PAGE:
The Caudron concern was founded in 1908 and produced military aircraft for both World War 1 and World War 2, producing over 4,000 aircraft for World War 1 service alone. It was absorbed by Renault in 1933 and the name survived into the mid-to-late 1930s.

Any available statistics for the Caudron R.11 Escort Fighter / Light Bomber / Reconnaissance Aircraft are showcased in the areas immediately below. Categories include basic specifications covering country-of-origin, operational status, manufacture(s) and total quantitative production. Other qualities showcased are related to structural values (namely dimensions), installed power and standard day performance figures, installed or proposed armament and mission equipment (if any), global users (from A-to-Z) and series model variants (if any).






Our Data Modules allow for quick visual reference when comparing a single entry against contemporary designs. Areas covered include general ratings, speed assessments, and relative ranges based on distances between major cities.

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Relative Maximum Speed Rating
Hi: 120mph
Lo: 60mph
    This entry's maximum listed speed (114mph).

    Graph average of 90 miles-per-hour.
Aviation Era Impact
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Useful in showcasing the era cross-over of particular aircraft/aerospace designs.
Unit Production Comparison
Comm. Market HI*: 44,000 units
Military Market HI**: 36,183 units
370
370


  * Commercial Market High belongs to Cessna 172.

  ** Military Market High belongs to Ilyushin Il-2.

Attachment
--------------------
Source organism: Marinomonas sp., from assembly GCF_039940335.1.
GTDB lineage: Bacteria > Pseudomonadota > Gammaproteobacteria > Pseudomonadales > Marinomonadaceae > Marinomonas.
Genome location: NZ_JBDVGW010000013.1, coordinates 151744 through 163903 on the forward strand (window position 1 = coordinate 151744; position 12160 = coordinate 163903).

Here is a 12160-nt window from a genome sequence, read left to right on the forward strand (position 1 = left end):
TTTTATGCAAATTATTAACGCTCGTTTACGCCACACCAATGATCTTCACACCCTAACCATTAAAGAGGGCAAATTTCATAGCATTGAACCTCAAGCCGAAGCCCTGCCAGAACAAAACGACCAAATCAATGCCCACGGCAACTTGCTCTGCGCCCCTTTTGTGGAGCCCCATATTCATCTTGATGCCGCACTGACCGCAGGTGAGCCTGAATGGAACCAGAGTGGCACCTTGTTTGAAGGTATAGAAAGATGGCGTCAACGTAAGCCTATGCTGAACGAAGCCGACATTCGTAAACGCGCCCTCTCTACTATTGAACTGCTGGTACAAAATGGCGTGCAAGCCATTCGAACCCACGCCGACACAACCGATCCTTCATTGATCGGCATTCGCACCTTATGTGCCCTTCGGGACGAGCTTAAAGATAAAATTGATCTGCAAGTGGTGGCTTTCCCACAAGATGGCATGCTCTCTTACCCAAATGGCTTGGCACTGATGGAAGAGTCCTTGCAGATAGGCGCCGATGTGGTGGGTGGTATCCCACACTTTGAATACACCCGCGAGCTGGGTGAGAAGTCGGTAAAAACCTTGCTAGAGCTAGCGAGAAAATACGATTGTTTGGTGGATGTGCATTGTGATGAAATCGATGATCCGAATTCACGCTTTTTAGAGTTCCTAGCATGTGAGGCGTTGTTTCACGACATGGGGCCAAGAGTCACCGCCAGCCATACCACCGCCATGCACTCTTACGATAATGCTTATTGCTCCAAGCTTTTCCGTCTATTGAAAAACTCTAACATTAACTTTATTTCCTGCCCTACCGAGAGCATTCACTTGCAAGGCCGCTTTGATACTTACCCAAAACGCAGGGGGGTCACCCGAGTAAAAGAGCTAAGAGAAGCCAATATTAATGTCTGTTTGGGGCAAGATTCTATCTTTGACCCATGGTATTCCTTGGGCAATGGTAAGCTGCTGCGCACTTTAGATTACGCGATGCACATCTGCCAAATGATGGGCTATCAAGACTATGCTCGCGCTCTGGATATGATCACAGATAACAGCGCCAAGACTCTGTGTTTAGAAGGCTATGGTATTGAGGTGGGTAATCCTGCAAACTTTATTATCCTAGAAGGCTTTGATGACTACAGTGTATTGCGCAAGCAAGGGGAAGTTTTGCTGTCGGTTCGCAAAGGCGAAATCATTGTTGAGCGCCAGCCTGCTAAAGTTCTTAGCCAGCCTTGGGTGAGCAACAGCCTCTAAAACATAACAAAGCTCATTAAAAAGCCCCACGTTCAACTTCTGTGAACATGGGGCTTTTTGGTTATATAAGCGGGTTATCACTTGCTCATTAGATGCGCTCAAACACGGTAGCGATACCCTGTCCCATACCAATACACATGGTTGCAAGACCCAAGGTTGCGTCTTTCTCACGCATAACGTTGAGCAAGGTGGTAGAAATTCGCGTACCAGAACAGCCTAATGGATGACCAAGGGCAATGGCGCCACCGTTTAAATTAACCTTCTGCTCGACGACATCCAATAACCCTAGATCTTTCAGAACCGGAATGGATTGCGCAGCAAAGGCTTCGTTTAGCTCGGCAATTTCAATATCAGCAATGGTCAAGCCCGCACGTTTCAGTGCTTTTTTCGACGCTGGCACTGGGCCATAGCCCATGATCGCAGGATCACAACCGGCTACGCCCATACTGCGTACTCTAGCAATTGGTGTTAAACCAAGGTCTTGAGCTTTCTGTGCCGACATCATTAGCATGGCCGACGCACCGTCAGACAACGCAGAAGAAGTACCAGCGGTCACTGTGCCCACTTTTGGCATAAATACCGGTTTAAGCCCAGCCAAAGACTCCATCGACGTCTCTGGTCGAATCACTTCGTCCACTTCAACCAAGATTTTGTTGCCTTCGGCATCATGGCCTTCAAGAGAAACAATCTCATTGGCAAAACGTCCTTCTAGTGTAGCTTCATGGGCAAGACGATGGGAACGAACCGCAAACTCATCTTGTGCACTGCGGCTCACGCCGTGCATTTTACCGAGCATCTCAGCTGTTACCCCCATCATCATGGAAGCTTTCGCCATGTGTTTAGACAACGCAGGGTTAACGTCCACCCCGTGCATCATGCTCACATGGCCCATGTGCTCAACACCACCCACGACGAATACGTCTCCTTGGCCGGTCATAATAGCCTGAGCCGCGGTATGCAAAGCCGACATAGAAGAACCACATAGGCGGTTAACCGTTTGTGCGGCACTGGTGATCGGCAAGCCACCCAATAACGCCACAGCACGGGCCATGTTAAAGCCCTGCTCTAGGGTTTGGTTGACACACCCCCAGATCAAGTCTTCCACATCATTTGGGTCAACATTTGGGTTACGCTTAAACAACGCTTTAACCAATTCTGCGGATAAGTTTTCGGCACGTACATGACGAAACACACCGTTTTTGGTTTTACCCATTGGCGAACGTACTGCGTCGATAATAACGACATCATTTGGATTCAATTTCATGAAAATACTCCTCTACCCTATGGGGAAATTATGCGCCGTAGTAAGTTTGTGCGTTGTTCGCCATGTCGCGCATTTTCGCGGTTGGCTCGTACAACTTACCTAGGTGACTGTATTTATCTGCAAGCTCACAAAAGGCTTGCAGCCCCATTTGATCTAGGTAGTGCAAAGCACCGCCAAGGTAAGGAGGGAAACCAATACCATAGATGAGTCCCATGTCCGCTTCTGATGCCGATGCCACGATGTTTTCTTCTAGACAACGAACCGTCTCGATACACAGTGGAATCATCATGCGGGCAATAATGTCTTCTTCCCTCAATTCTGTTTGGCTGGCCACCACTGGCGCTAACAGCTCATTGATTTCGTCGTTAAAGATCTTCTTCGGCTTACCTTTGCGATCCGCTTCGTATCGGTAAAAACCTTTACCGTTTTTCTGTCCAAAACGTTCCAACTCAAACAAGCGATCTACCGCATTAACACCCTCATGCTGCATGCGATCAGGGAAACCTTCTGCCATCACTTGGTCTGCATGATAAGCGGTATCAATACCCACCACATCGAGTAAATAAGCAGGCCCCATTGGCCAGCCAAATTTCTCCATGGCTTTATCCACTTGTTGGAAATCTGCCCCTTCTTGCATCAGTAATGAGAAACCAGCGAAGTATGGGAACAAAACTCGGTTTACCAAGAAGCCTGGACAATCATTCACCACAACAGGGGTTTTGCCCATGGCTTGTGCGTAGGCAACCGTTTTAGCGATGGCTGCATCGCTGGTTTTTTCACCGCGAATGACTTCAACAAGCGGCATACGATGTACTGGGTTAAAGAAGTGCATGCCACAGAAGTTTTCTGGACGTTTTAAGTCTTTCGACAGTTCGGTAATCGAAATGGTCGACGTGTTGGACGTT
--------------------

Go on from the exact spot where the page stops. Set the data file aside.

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Supported Mission Types:
Air-to-Air
Interception
Unmanned
Ground Attack
Close-Air Support
Training
Anti-Submarine
Anti-Ship
Airborne Early Warning
MEDEVAC
Electronic Warfare
Maritime/Navy
Aerial Tanker
Utility/Transport
Passenger Industry
VIP Travel
Business Travel
Search/Rescue
Recon/Scouting
Special Forces
X-Plane/Development
National Flag Graphic
National Origin: France
Service Year: 1918
Classification Type: Escort Fighter / Light Bomber / Reconnaissance Aircraft
Manufacturer(s): Caudron - France
Production Units: 370
Global Operators:
France; United States
Structural - Crew, Dimensions, and Weights:
Unless otherwise noted the presented statistics below pertain to the Caudron R.11 model. Common measurements, and their respective conversions, are shown when possible.

Operational
CREW


Personnel
3


Dimension
LENGTH


Feet
27.89 ft


Meters
8.5 m


Dimension
WIDTH


Feet
38.71 ft


Meters
11.8 m


Dimension
HEIGHT


Feet
9.51 ft


Meters
2.9 m


Weight
EMPTY


Pounds
3,135 lb


Kilograms
1,422 kg


Weight
LOADED


Pounds
4,773 lb


Kilograms
2,165 kg

Installed Power - Standard Day Performance:
2 x Hispano-Suiza 8Ba liquid-cooled in-line engines developing 220 horsepower each.

Performance
SPEED


Miles-per-Hour
114 mph


Kilometers-per-Hour
183 kph


Knots
99 kts


Performance
CEILING


Feet
19,521 ft


Meters
5,950 m


Miles
3.70 mi

Armament - Hardpoints (4):

STANDARD:
5 x 7.7mm (0.303") Lewis machine guns on flexible mountings
.
OPTIONAL:
Up to 265 lb of external stores.
Visual Armory:

Graphical image of an aircraft medium machine gun
Variants: Series Model Variants
• Cau R.11 - Base Series Designation
• Cau R.12 - Experimental variant based on the R.11 but fitted with larger engines.
• Cau R.14 - Variant of the R bomber series appearing in August of 1918.